OTTAWA — Prime Minister Justin Trudeau says he remains confident in Canada's vaccine supplies coming out of Europe despite warnings from the European Commission that it is going to impose an "export transparency mechanism.'
Speaking to reporters outside his Ottawa residence Tuesday morning, Trudeau said he is "very confident" Canada is going to get all the doses promised by the end of March. And despite the sharp decline in deliveries of a vaccine from Pfizer and BioNTech this month, he said Canada will still vaccinate all Canadians who want shots by the end of September.
"We will continue to work closely with Europe to ensure that we are sourcing, are we are receiving the vaccines that we have signed for that are due," Trudeau said.
He did not explain the reason for that confidence, including whether he had spoken to any European leaders about the matter.
He said he spoke with Pfizer CEO Albert Bourla last week and Moderna CEO Stéphane Bancel Tuesday morning and received assurances from both about the supply of Canada's vaccines.
Europe — like Canada — is being shorted on deliveries from Pfizer as the company slows production to expand its plant in Belgium. Canada is getting no deliveries at all from Pfizer this week, and only one-quarter of the previously promised delivery next week.
AstraZeneca, whose vaccine candidate is on tap to be approved in Europe later this week, has also now informed Europe production problems will reduce initial deliveries. Health Canada is reviewing AstraZeneca's vaccine but won't make a decision until the company reports results from a large trial in the United States.
Anger in Europe at both Pfizer and AstraZeneca led the European Commission Tuesday to threaten export controls.
All of Canada's current vaccine doses from Pfizer-BioNTech and Moderna are made in Europe, potentially putting at risk the entirety of Canada's vaccine deliveries.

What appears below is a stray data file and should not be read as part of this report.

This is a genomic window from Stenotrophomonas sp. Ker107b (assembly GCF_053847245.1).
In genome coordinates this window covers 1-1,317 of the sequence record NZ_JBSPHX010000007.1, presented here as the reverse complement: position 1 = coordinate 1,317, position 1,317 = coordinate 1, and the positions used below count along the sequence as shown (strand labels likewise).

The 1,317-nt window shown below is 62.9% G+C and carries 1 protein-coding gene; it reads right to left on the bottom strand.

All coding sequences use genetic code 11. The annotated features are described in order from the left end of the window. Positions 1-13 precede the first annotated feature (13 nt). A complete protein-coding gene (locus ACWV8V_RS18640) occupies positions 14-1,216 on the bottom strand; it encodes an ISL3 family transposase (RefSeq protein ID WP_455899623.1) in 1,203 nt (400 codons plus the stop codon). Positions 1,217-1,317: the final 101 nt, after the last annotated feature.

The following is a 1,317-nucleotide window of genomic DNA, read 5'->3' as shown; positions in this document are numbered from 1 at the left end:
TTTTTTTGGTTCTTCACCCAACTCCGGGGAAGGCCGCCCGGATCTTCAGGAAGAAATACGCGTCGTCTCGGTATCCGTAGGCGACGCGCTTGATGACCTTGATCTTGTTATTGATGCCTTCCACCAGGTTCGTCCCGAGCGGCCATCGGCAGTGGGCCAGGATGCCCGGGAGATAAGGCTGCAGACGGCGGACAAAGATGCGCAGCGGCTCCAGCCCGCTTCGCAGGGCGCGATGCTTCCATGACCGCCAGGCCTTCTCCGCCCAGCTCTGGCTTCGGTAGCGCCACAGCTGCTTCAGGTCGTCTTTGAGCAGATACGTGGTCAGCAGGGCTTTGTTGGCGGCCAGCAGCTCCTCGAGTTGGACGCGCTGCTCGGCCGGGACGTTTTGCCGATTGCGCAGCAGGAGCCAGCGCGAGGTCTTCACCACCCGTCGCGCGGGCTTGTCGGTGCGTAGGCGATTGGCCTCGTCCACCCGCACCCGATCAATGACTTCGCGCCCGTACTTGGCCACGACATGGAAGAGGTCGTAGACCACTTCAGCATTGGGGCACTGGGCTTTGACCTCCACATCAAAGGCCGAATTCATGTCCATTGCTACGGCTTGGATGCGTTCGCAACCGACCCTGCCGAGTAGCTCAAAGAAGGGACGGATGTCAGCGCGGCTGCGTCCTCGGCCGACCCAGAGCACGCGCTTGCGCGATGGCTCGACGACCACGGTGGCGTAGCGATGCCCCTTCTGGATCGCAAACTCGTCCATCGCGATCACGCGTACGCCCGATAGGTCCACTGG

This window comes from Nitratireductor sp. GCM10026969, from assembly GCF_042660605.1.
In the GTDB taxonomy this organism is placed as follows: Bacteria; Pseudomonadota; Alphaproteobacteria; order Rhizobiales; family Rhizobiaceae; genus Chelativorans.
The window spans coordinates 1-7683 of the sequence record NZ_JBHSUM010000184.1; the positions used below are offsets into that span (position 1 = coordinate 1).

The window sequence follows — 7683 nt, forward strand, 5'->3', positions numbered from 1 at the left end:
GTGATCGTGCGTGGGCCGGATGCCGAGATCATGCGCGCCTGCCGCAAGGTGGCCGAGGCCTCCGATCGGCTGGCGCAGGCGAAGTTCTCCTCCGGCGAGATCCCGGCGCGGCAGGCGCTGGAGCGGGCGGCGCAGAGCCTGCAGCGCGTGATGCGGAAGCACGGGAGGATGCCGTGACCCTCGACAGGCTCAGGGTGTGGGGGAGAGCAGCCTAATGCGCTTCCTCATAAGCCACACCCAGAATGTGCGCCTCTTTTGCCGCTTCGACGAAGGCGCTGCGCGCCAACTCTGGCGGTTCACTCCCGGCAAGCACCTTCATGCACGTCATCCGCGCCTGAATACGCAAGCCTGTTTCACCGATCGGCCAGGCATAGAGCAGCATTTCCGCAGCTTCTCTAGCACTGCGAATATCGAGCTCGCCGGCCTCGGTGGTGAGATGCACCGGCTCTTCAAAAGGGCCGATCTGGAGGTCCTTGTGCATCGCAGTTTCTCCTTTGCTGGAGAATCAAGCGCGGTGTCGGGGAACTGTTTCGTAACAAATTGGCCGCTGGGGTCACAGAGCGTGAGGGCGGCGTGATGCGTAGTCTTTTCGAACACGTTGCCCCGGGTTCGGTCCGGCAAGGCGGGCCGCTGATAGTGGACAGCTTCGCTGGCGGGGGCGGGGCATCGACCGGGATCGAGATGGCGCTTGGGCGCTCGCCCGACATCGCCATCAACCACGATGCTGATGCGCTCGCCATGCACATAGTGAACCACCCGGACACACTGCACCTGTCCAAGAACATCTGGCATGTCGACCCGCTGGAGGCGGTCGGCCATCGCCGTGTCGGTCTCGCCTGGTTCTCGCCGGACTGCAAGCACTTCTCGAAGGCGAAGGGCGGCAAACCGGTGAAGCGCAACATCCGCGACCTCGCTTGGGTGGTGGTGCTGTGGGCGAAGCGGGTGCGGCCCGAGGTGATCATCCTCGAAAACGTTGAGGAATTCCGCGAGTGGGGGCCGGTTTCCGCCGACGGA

European Commission President Ursula von der Leyen said in a video statement posted to Twitter Tuesday that Europe will set up a "vaccine export transparency mechanism" so Europe knows exactly how many doses are being produced in the world's largest trading bloc and where they are being shipped.
"Europe invested billions to help develop the world‘s first COVID-19 vaccines to create a truly global common good," she said. "And now the companies must deliver."
But unlike Canada, Europe spent more than C$4 billion to develop and produce some of the vaccines now being produced, including Pfizer's and AstraZeneca's. And Europe wants its doses. Canada's investments in vaccine development have gone mainly to Canadian developers, and Canada has no domestic capacity to produce most COVID-19 vaccines at this point.
"Europe is determined to contribute to this global common good but it also means business," said von der Leyen.
European leaders are under pressure as their vaccination efforts lag behind those in the United States, United Kingdom and Israel.
In Canada, the reduction in deliveries has forced most provinces to slow their vaccine programs, in many cases cancelling second-dose appointments, and not booking new appointments for first doses.
Several European countries, plus Bahrain, Saudi Arabia and Mexico, are slowing vaccine injections because of a reduced supply. Italy is threatening to sue Pfizer and AstraZeneca for the delays.
Pfizer has promised to restore its deliveries to Canada after Feb. 15 and to send more doses than previously promised to hit its contractual obligation to get to four million doses by the end of March.
Canada is also supposed to get two million doses from Moderna before the end of March, and then 20 million total doses from the two manufacturers between April and June.
Johnson and Johnson provided some more positive news on the vaccine front, saying Tuesday it would report data on its vaccine next week, which is one of the final things Health Canada needs before it can approve that vaccine.
Canada has contracts to get at least 20 million doses from AstraZeneca and 10 million from Johnson and Johnson.
Trudeau suggested Canada's AstraZeneca doses weren't being made in Europe, but neither his office nor the office of Procurement Minister Anita Anand would confirm where either AstraZeneca or Johnson and Johnson intend to manufacture Canada's promised doses.
Opposition leaders are pushing Trudeau to seek help from new U.S. President Joe Biden, an unlikely option given Biden's promise to vaccinate 100 million Americans in the first 100 days in office.
Bloc Québécois Leader Yves-François Blanchet said Tuesday morning Trudeau needs to press Biden on the matter, echoing comments made Monday by Conservative Leader Erin O'Toole.
MPs are scheduled to have an emergency debate on Canada's vaccine program tonight.
This report by The Canadian Press was first published Jan. 26, 2021.
Mia Rabson, The Canadian Press